Children are typically brought to play therapy due to their perceived inability to advance along typical developmental trajectories. CCPT can be effective in supporting Autistic children with their executive functioning and emotional regulation whilst decreasing aggression and perceived “challenging behaviours” (Ray, 2015; Salter et al., 2016). When play therapy commences, the therapist and parent/carer of the child meet in the playroom, allowing the parent to better understand the therapeutic process. Parents are usually encouraged to stay with their child for the first ten minutes of their introduction session so that the child can understand the playroom as a safe space and comfortably detach from their parent/carer (Landreth, 2012). This is especially vital for Autistic young people as they are more likely to have anxiety and attachment differences than their neurotypical peers (Bates, 2017). Additionally, this may be useful for parents who share similar anxiety traits, as they can learn to accept changes in routine and independence for their young person (Simpson et al., 2019).
Using similar interventions at home can also give the parent/carer a greater sense of agency, improving their mental health and the wellbeing of the family. During the initiation phase of play therapy, a bond is created between the therapist and the child, whilst the child explores the toys, equipment and expectations of the playroom (Landreth, 2012). The playroom will maintain an identical layout with the same toys for the duration of the play therapy course, allowing stability and routine for the child – this is particularly useful for autistic children who often find comfort in routine and clear expectations (Bates, 2017).
Typically, there is a phase of resistance from the child, when they are deciding how and when to confront the uncomfortable, scary or difficult experiences and emotions (Landreth, 2012). This can be especially distressing for young Autistic people, as they may experience alexithymia in which they cannot understand their emotions or be able to communicate them in an effective way (American Psychological Association, [APA], 2013). Frustrations which arise from misunderstood and miscommunication emotions can lead to meltdowns which can be both physically and emotionally harmful to the child and others around them. However, once the child has negotiated this stage, they shall become fully immersed in the therapeutic process; continually healing, growing and developing in the areas of concern (Landreth, 2012). Within the work phase children begin to demonstrate better resilience and coping skills and may show a marked change in their communication and interactions, as well as their emotional and behavioural regulation. Therapists ensure that children feel prepared to continue without the use of CCPT before they finish their course of therapy with a reflective and happy goodbye (Lyons-Ruth, 2006).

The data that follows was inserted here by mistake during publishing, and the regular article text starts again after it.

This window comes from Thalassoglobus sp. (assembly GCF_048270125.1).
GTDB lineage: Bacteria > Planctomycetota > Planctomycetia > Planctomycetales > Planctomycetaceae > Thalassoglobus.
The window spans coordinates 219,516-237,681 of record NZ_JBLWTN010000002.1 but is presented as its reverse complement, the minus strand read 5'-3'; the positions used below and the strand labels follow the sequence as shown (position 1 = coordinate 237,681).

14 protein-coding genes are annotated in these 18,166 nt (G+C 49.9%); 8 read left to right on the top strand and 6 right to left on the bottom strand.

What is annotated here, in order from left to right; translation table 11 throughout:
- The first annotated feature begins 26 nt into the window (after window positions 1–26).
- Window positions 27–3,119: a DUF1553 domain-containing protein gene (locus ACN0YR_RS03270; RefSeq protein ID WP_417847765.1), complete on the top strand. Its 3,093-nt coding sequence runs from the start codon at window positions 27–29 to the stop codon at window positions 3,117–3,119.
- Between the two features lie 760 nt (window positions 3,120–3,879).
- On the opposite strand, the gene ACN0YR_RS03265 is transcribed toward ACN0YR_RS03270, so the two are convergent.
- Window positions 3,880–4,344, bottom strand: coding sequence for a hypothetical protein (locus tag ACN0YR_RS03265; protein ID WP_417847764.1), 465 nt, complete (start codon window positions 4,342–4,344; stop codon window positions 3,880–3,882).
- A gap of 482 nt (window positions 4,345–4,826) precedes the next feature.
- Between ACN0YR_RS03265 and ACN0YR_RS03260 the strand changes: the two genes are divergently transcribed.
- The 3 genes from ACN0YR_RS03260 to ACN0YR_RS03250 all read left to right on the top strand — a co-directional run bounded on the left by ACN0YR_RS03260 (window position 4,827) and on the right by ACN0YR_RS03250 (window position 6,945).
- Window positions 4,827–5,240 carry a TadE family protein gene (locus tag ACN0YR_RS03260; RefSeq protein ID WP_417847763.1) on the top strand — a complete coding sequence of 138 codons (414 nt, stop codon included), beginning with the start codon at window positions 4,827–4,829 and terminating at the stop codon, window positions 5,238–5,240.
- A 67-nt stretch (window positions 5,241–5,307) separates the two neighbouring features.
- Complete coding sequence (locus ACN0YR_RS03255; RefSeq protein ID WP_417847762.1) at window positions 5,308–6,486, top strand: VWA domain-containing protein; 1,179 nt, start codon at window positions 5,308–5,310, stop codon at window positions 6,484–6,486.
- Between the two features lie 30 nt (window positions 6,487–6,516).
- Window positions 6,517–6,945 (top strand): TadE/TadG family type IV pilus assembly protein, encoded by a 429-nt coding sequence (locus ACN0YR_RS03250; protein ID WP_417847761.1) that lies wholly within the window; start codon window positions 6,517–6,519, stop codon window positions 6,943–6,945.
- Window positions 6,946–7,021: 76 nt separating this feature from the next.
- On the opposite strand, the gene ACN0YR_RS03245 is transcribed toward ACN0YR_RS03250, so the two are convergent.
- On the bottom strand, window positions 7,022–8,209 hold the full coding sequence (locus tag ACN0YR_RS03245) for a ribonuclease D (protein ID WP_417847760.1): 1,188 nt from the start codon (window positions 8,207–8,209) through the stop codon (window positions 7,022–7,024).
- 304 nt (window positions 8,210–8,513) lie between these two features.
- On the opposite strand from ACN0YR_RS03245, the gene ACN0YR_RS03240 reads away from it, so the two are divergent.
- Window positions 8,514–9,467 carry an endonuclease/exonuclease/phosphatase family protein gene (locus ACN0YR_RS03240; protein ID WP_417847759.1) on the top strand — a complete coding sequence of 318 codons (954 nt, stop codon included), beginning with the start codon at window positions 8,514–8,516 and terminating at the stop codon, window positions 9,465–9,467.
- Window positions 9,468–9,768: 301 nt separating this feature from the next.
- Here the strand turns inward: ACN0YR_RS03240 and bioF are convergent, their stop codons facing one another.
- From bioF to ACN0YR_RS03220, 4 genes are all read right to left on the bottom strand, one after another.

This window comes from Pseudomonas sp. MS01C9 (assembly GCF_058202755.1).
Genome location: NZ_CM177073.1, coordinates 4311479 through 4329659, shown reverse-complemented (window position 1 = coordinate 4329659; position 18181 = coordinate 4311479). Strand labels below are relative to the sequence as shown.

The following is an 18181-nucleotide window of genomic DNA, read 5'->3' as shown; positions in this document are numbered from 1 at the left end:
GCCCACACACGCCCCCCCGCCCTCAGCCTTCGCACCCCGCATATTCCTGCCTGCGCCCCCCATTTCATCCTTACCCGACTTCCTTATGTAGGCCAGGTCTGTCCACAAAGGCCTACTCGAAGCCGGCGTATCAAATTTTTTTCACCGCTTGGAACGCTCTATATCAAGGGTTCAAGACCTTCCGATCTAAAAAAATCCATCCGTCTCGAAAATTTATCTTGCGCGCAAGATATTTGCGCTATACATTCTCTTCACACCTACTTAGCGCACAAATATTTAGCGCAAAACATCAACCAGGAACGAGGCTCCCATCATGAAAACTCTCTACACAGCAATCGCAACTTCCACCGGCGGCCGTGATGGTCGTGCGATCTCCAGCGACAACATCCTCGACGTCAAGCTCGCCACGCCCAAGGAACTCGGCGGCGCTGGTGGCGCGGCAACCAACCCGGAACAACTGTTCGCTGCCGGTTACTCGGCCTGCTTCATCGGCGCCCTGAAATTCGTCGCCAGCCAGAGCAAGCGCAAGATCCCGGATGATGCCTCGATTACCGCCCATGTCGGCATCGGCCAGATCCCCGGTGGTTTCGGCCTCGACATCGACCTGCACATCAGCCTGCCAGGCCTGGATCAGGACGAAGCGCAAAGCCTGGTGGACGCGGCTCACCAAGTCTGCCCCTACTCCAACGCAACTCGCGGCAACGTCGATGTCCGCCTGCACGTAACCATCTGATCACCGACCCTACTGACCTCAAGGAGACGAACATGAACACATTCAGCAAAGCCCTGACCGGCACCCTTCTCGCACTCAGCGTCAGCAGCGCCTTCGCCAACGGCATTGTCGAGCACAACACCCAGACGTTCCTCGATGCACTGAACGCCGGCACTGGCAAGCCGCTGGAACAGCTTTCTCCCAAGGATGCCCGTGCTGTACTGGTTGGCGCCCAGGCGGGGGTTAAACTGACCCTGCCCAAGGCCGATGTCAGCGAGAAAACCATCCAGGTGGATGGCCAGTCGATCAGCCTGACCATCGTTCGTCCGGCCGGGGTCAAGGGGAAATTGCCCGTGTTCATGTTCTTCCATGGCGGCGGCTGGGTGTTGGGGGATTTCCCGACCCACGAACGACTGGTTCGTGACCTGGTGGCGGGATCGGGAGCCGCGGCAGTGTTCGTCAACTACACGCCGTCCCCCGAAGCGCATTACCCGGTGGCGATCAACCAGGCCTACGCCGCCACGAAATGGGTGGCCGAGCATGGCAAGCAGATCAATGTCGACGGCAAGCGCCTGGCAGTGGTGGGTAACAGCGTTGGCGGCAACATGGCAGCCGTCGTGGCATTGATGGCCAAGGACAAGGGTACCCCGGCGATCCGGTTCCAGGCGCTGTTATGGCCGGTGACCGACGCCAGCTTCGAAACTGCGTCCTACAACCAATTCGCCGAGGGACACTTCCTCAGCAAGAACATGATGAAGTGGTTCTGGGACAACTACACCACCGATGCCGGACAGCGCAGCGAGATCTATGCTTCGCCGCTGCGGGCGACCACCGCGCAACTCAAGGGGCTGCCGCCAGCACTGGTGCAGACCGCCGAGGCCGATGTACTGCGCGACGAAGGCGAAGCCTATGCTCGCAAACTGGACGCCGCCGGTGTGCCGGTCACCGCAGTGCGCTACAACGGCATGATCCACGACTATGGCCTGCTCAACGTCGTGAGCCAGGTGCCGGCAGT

During the play therapy process Autistic children should be accepted just as they are – there should be no pressure to play or interact in more ‘typical’ ways. When Autistic children experience full acceptance of themselves within the playroom they are more likely to practice self-regulatory skills and effective self-expression outside of their therapy (Porges, 2011; Schore, 2001; Schottelkorb et al., 2020). Autistic young people may benefit from child centred play therapy as they are given autonomy over the structure of their sessions. The playroom is a low-pressure environment in which the child can set the sensory stimulation level. They are allowed to play and interact in any way that suits them, for many this may be the first time that they are encouraged to be authentically them (Balch & Ray, 2015).
Due to its relational nature, play therapy can instil independence and resilience in the child and the parent who may also be Autistic (Simpson et al, 2019). CCPT, as in other processes in their life, can be more intense for young Autistic people, however through this process they can experience full acceptance of themselves, improving their overall self-esteem.
CCPT can be effective in supporting Autistic children hwever, much of the evidence for this effectiveness is based on individual case studies (eg. Joseﬁ & Ryan, 2004; Kenny & Winick, 2000), making it difﬁcult to generalise results to the wider autistic population. To increase generalisability, it would be prudent to conduct research with larger participant groups. More black, indigenous, children of colour would also be useful in strengthening current research, especially due to concerns around cultural adaptability. The use of girls within studies would also be useful and appropriate, especially due to the current rise in Autistic diagnosis for girls (Bates, 2017). There remains a need for continued research into the effectiveness of child-centred play therapy for both neurotypical and Autistic children alike (Hillman, 2018).